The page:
• Summary table or text describing methods of analysis, shear strength values, assumed groundwater conditions, and other pertinent assumptions used in the stability calculations.
  • Explanation of choice of seismic coefficient and/or design strong-motion record used in slope stability analysis, including site and/or topographic amplification estimates.
  • Slope stability analyses of critical (least-stable) cross sections, which substantiate conclusions and recommendations concerning stability of natural and as-graded slopes.
  • Factors of safety against slope failure and/or calculated displacements for the various anticipated slope configurations (cut, fill, and/or natural slopes).
  • Conclusions regarding the stability of slopes with respect to earthquake-induced landslides and their likely impact on the proposed project.
  • Discussion of proposed mitigation measures, if any, necessary to reduce damage from potential earthquake- initiated landsliding to an acceptable level of risk.
  • Acceptance testing criteria (e.g., pseudo-static factor of safety), if any, that will be used to demonstrate satisfactory remediation.

Investigating Liquefaction Risks

  • If methods other than Standard Penetration Test (SPT; ASTM D 1586; ASTM D 6066) and Cone Penetration Test (CPT; ASTM 3441) are used, description of pertinent equipment and procedural details of field measurements of penetration resistance (borehole type, hammer type and drop mechanism, sampler type and dimensions, etc.).
  • Boring logs showing raw (unmodified) N-values  if  SPT’s  are  performed;;  CPT  probe  logs  showing  raw  qc-values and  plots  of  raw  sleeve  friction  if  CPT’s  are  performed.
  • Explanation of the basis and methods used to convert raw SPT, CPT, and/or other non-standard data to “corrected” and “standardized” values.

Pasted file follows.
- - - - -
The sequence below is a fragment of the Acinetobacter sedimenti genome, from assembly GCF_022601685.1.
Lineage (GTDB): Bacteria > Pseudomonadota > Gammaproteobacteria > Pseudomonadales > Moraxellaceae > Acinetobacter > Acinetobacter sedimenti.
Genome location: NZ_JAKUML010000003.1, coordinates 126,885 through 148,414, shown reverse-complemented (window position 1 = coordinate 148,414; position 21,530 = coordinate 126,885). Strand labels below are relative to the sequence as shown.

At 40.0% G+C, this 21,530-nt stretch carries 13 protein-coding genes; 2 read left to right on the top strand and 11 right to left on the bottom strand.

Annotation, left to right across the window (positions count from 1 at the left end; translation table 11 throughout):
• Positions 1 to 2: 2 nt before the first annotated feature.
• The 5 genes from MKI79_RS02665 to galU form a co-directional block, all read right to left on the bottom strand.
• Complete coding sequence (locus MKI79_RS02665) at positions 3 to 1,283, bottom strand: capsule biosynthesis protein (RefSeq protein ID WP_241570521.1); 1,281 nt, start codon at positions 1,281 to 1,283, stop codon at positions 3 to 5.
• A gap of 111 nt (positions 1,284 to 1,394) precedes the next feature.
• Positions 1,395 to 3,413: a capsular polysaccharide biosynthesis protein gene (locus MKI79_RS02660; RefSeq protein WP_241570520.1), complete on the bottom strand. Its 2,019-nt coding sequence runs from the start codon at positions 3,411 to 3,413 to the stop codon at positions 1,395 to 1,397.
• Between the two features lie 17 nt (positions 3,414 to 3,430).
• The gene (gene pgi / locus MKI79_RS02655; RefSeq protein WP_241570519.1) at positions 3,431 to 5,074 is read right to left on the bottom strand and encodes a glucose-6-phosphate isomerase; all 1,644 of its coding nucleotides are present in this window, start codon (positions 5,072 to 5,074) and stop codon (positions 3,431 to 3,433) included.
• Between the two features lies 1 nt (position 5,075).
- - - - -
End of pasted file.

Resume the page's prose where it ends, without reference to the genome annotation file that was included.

• Tabulation and/or plots of corrected values used for analyses.
  • Explanation of methods used to develop estimates of field loading equivalent uniform cyclic stress ratios (CSR) used to represent the anticipated field earthquake excitation (cyclic loading).
  • Explanation of the basis for evaluation of the equivalent uniform cyclic stress ratio necessary to cause liquefaction (CRR) within the number of equivalent uniform loading cycles considered representative of the design earthquake.
  • Factors of safety against liquefaction at various depths and/or within various potentially liquefiable soil units.
  • Conclusions regarding the potential for liquefaction and its likely impact on the proposed project.
  • Discussion of proposed mitigation measures, if any, necessary to reduce potential damage caused by liquefaction to an acceptable level of risk.
  • Criteria for SPT-based, CPT-based, or other types of acceptance testing, if any, that will be used to demonstrate satisfactory remediation.

For More Information

For more information about Evaluating and Mitigating Seismic Hazards in California, check out Special Publication 117 A from the California Geological Society.

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About

John is a landscape architect who is currently preparing to take the California Supplemental Exam to become licensed in California. He is currently a licensed professional landscape architect in Georgia and Florida. John graduated from California State University, Pomona with a BSLA degree in landscape architecture in 1997 and has extensive practice experience in residential and commercial landscape design.